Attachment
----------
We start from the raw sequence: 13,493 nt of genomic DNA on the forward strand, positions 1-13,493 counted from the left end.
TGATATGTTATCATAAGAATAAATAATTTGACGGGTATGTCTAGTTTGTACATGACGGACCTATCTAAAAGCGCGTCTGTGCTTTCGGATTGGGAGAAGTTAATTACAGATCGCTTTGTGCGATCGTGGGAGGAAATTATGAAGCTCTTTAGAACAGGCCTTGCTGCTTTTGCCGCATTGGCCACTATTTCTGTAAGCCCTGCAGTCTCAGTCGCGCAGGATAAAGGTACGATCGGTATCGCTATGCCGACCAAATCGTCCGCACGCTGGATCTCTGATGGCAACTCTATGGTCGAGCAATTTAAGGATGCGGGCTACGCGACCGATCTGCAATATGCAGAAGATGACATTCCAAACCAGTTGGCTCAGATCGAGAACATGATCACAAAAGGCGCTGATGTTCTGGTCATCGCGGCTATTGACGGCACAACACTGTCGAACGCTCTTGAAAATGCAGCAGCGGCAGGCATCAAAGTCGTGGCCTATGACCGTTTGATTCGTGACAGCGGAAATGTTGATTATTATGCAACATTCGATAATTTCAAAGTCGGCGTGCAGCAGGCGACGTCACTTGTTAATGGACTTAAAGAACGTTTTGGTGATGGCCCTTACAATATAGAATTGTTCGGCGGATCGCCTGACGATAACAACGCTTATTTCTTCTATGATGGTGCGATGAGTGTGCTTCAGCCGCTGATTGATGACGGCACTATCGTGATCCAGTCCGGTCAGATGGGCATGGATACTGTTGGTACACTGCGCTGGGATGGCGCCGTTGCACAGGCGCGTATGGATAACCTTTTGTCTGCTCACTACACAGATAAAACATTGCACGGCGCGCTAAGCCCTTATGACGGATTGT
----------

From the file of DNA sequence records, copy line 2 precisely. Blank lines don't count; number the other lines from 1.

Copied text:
TGATATGTTATCATAAGAATAAATAATTTGACGGGTATGTCTAGTTTGTACATGACGGACCTATCTAAAAGCGCGTCTGTGCTTTCGGATTGGGAGAAGTTAATTACAGATCGCTTTGTGCGATCGTGGGAGGAAATTATGAAGCTCTTTAGAACAGGCCTTGCTGCTTTTGCCGCATTGGCCACTATTTCTGTAAGCCCTGCAGTCTCAGTCGCGCAGGATAAAGGTACGATCGGTATCGCTATGCCGACCAAATCGTCCGCACGCTGGATCTCTGATGGCAACTCTATGGTCGAGCAATTTAAGGATGCGGGCTACGCGACCGATCTGCAATATGCAGAAGATGACATTCCAAACCAGTTGGCTCAGATCGAGAACATGATCACAAAAGGCGCTGATGTTCTGGTCATCGCGGCTATTGACGGCACAACACTGTCGAACGCTCTTGAAAATGCAGCAGCGGCAGGCATCAAAGTCGTGGCCTATGACCGTTTGATTCGTGACAGCGGAAATGTTGATTATTATGCAACATTCGATAATTTCAAAGTCGGCGTGCAGCAGGCGACGTCACTTGTTAATGGACTTAAAGAACGTTTTGGTGATGGCCCTTACAATATAGAATTGTTCGGCGGATCGCCTGACGATAACAACGCTTATTTCTTCTATGATGGTGCGATGAGTGTGCTTCAGCCGCTGATTGATGACGGCACTATCGTGATCCAGTCCGGTCAGATGGGCATGGATACTGTTGGTACACTGCGCTGGGATGGCGCCGTTGCACAGGCGCGTATGGATAACCTTTTGTCTGCTCACTACACAGATAAAACATTGCACGGCGCGCTAAGCCCTTATGACGGATTGT